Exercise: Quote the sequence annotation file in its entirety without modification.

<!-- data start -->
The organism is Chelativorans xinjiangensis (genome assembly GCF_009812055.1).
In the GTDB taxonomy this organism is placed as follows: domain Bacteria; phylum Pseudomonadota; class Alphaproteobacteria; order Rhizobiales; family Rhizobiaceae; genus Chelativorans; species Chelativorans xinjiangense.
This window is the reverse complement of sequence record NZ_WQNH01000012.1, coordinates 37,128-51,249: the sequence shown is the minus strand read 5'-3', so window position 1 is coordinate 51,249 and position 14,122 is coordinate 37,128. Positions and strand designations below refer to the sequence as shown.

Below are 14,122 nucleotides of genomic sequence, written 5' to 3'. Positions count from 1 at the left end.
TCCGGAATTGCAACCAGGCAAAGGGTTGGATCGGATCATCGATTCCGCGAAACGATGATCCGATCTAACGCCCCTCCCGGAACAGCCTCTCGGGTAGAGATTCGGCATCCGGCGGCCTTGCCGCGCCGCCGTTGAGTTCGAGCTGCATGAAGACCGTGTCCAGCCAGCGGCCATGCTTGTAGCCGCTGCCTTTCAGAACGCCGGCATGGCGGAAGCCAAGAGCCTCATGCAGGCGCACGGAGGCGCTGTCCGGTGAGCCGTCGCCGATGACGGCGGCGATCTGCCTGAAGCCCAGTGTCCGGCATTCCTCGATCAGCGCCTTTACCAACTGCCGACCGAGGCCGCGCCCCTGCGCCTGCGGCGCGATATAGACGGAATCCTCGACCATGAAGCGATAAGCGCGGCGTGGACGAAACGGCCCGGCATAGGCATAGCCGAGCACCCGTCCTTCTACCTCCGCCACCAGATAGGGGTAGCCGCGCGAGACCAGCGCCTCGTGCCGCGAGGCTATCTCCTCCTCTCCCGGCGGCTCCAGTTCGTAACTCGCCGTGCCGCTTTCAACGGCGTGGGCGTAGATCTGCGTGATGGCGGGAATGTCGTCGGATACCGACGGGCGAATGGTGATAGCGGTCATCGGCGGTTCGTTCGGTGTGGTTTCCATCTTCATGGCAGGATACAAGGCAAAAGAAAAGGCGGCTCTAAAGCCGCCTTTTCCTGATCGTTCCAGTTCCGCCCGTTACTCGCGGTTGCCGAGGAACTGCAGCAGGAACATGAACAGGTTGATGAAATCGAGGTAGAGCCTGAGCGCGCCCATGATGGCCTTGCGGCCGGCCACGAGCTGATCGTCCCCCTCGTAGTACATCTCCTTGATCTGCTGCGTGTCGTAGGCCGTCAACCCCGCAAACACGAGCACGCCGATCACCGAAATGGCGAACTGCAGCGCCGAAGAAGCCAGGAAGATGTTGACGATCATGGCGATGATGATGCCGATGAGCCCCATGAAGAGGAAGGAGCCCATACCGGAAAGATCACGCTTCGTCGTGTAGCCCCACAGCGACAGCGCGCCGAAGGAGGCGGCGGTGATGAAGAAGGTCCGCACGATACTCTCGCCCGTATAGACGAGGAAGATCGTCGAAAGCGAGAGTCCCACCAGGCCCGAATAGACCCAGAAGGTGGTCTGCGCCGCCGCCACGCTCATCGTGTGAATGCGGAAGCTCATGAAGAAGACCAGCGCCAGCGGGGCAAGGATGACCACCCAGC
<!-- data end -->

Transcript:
The organism is Chelativorans xinjiangensis (genome assembly GCF_009812055.1).
In the GTDB taxonomy this organism is placed as follows: domain Bacteria; phylum Pseudomonadota; class Alphaproteobacteria; order Rhizobiales; family Rhizobiaceae; genus Chelativorans; species Chelativorans xinjiangense.
This window is the reverse complement of sequence record NZ_WQNH01000012.1, coordinates 37,128-51,249: the sequence shown is the minus strand read 5'-3', so window position 1 is coordinate 51,249 and position 14,122 is coordinate 37,128. Positions and strand designations below refer to the sequence as shown.

Below are 14,122 nucleotides of genomic sequence, written 5' to 3'. Positions count from 1 at the left end.
TCCGGAATTGCAACCAGGCAAAGGGTTGGATCGGATCATCGATTCCGCGAAACGATGATCCGATCTAACGCCCCTCCCGGAACAGCCTCTCGGGTAGAGATTCGGCATCCGGCGGCCTTGCCGCGCCGCCGTTGAGTTCGAGCTGCATGAAGACCGTGTCCAGCCAGCGGCCATGCTTGTAGCCGCTGCCTTTCAGAACGCCGGCATGGCGGAAGCCAAGAGCCTCATGCAGGCGCACGGAGGCGCTGTCCGGTGAGCCGTCGCCGATGACGGCGGCGATCTGCCTGAAGCCCAGTGTCCGGCATTCCTCGATCAGCGCCTTTACCAACTGCCGACCGAGGCCGCGCCCCTGCGCCTGCGGCGCGATATAGACGGAATCCTCGACCATGAAGCGATAAGCGCGGCGTGGACGAAACGGCCCGGCATAGGCATAGCCGAGCACCCGTCCTTCTACCTCCGCCACCAGATAGGGGTAGCCGCGCGAGACCAGCGCCTCGTGCCGCGAGGCTATCTCCTCCTCTCCCGGCGGCTCCAGTTCGTAACTCGCCGTGCCGCTTTCAACGGCGTGGGCGTAGATCTGCGTGATGGCGGGAATGTCGTCGGATACCGACGGGCGAATGGTGATAGCGGTCATCGGCGGTTCGTTCGGTGTGGTTTCCATCTTCATGGCAGGATACAAGGCAAAAGAAAAGGCGGCTCTAAAGCCGCCTTTTCCTGATCGTTCCAGTTCCGCCCGTTACTCGCGGTTGCCGAGGAACTGCAGCAGGAACATGAACAGGTTGATGAAATCGAGGTAGAGCCTGAGCGCGCCCATGATGGCCTTGCGGCCGGCCACGAGCTGATCGTCCCCCTCGTAGTACATCTCCTTGATCTGCTGCGTGTCGTAGGCCGTCAACCCCGCAAACACGAGCACGCCGATCACCGAAATGGCGAACTGCAGCGCCGAAGAAGCCAGGAAGATGTTGACGATCATGGCGATGATGATGCCGATGAGCCCCATGAAGAGGAAGGAGCCCATACCGGAAAGATCACGCTTCGTCGTGTAGCCCCACAGCGACAGCGCGCCGAAGGAGGCGGCGGTGATGAAGAAGGTCCGCACGATACTCTCGCCCGTATAGACGAGGAAGATCGTCGAAAGCGAGAGTCCCACCAGGCCCGAATAGACCCAGAAGGTGGTCTGCGCCGCCGCCACGCTCATCGTGTGAATGCGGAAGCTCATGAAGAAGACCAGCGCCAGCGGGGCAAGGATGACCACCCAGC